A: When the Kenny Britt situation blew up last week, Kendall Wright had a dream opportunity fall in his lap.
John Glennon of The Tennessean has indicated the holdup with Wright is that he wants a guaranteed fourth year on his contract. All indications are that this is a somewhat unusual demand, but the fact is he has the team right where he wants them.
The Titans know they may lose Britt to a suspension even if he is healthy. That means that any hope of a strong start depends on Wright getting into the offensive flow early.
So much about this season for Tennessee depends on how much confidence they have in their roster. Teams always want to mitigate risk, but in this case they took Wright in the first round, so guaranteeing him a fourth year isn't a ridiculous gamble. Obviously, they expect him to be on the roster in four years, or they wouldn't have taken him.
Personally, I always favor the players in these negotiations. Wright has been ordered to play for the Titans, so he should do everything possible to secure the best contract he can for his family.
In this case, the team may not have much choice but to cave.
I've been a huge supporter of Addai's for years, and feel he was under-appreciated by many in Indy. Still, I opposed the Colts' efforts to re-sign him before the 2011 season. There were plenty of rumors in that offseason that the team never felt he was fully healthy after the vicious hit he took in Washington in 2010.
Addai is a Classic Colt, and I wish him all the best. But I fear his playing days are done.
A: What a rough day for Williams. The Texans signed Bryant Johnson, according to the team press release sent to me.
Whenever a team signs a nine-year veteran with barely 300 career catches over a former first-round and Pro Bowl player, that tells you something. Johnson played with the Texans last year, and that was enough to give him the nod.
The fact that the Texans are still hunting for a veteran wideout shows just how thin they are. Kevin Walter ought to be on the bubble as the No. 2, but at this rate his job looks as safe as anyone's.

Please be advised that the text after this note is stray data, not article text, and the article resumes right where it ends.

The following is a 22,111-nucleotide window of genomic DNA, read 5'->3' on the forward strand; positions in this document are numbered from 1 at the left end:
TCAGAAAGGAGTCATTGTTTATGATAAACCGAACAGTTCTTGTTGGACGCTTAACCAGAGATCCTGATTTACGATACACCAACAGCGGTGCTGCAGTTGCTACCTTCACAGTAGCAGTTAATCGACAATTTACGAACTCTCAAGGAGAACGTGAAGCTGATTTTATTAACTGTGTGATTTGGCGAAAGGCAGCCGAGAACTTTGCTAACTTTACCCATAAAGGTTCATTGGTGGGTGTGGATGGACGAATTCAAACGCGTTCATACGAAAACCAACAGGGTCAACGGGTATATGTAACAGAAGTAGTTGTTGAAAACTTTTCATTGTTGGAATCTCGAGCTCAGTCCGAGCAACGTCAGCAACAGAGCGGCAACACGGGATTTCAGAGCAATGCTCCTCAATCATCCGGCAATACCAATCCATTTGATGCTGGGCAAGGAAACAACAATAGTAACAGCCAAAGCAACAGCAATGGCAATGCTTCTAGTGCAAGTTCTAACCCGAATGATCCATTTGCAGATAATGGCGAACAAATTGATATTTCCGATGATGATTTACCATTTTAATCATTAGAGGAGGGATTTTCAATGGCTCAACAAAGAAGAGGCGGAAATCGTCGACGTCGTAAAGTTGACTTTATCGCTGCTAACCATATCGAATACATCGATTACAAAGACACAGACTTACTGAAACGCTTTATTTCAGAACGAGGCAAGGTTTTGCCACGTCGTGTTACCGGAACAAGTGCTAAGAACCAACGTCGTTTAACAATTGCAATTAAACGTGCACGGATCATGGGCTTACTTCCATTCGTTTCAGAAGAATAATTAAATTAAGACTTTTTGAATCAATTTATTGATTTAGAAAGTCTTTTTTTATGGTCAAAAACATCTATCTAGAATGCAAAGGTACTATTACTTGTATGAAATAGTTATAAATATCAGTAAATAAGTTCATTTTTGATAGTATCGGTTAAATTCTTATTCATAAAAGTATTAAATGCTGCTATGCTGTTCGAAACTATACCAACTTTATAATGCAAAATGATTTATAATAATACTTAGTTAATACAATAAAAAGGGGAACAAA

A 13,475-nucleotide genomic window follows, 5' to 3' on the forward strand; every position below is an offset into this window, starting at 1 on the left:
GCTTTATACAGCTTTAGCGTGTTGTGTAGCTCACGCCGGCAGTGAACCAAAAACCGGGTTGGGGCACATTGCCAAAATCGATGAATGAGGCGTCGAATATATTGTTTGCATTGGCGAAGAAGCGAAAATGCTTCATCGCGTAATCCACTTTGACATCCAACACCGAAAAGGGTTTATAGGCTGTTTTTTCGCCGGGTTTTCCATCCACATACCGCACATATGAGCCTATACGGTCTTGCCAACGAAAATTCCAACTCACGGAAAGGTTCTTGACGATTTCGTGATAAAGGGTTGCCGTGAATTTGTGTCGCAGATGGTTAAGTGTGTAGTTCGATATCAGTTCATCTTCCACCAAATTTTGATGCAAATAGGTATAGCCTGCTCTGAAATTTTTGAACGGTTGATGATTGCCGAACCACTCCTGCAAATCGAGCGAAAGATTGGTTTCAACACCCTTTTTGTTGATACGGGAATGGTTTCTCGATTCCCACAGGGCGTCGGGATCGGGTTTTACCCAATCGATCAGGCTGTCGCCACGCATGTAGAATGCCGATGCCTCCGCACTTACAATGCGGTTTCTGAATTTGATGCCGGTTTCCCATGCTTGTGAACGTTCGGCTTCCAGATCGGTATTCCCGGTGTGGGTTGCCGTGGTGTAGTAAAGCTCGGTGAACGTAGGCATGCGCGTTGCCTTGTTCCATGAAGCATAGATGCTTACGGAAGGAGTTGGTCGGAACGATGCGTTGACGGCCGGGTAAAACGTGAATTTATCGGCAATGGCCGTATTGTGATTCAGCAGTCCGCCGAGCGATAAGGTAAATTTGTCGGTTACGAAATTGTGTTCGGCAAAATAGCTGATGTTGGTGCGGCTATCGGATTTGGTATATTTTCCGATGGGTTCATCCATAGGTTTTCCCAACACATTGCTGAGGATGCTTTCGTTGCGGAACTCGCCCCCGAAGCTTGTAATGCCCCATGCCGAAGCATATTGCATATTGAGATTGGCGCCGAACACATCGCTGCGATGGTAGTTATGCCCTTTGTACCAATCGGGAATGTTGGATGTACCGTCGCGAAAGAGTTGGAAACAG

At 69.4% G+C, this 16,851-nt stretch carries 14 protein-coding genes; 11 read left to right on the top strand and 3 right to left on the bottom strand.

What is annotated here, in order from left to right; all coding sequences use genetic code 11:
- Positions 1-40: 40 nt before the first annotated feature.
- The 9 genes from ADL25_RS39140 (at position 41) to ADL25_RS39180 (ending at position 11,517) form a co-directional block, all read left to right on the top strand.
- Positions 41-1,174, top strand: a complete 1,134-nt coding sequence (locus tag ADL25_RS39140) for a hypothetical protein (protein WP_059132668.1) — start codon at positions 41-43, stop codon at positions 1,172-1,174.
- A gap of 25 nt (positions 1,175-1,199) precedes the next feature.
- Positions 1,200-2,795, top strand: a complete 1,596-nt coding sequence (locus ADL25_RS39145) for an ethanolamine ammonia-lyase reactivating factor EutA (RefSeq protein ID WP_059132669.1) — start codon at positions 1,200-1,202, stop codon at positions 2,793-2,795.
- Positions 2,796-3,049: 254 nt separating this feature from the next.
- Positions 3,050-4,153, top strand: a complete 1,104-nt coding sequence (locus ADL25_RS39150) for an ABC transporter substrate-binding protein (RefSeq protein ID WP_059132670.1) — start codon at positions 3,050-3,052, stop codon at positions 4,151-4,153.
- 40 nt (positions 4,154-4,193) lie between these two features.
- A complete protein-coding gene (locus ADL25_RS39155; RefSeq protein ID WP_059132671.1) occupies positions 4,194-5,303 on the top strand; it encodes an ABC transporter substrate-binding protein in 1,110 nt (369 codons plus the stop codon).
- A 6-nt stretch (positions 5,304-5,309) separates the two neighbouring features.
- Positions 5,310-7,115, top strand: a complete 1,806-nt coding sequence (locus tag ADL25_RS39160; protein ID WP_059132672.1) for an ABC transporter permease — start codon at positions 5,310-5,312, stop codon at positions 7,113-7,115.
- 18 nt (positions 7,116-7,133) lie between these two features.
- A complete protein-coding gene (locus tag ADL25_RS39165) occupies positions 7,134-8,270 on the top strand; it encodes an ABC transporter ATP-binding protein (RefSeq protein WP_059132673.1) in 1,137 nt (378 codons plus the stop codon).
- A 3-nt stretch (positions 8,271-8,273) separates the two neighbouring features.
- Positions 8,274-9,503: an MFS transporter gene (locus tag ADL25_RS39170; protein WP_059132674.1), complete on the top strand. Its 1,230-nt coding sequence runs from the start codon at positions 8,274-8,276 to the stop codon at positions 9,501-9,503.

Houston doesn't have a lot of weaknesses, but I still hold that wideout is one of them.
A: Was Gabbert set up to fail? Absolutely. I said at the time of the draft that it made no sense to take a rookie quarterback with a coach entering a lame duck year. My fear was that Gabbert would struggle. The Jaguars would change offenses, and he'd be back to square one, having wasted a year.
Yup. That about covers it.
Now, as for what I think about Gabbert, there are three components to consider.
First, do I think he was as bad as people say he was last year?
Yes. He was absolutely one of the worst quarterbacks in two decades. No matter what else, we can't sugarcoat what he actually did on the field.
Second, apart from how badly he played, do I think it's likely he improves?
No. However, that's only because I'm an odds guy. I play the percentages, and the numbers say it's highly unlikely that a player whose sack rate was that high in his rookie year will become productive. It's possible, but it's highly unlikely.
Now, the third question: does Gabbert have the tools to succeed?
Yes, he does. He's got the physical gifts. I believe he has the supporting talent around him to thrive. I love Mike Mularkey.
If anyone can beat the odds, it's Gabbert.
A: I'm very high on Justin Blackmon. I never project players to be superstars, because at this level, most guys have comparable talent. Heart is what separates stars from average players, and heart is something that none of us can judge until it is revealed.
I see Blackmon's skills and think of him as a Keyshawn Johnson-type player at worst. Johnson was a bit taller than Blackmon, and many people think of him as having an underwhelming career, but he caught balls for 10,000 yards and made three Pro Bowls.
If that's the floor for Blackmon, you'd take it right now.
He's very talented, and whether or not he turns out to be an amazing top-shelf wideout, he's a very good second guy at worst.
Whether he becomes more than that is up to him.
A: You aren't crazy. I fully expect the Colts to not only open at 2-1, but to hit the six-game mark at 3-3. I imagine I'll be getting smug emails come October from fans ripping me for predicting a bad season from the team
Now, I don't have a lot of wins on the schedule for them after that, and would be surprised if they won five games on the year, but I think the team gets off to a good start. The schedule sets up very well for them.
If they don't start strong, watch out. It could be "Suck for All the Draft Picks Matt Barkley Will Bring in Trade" in Indianapolis by the end of the year.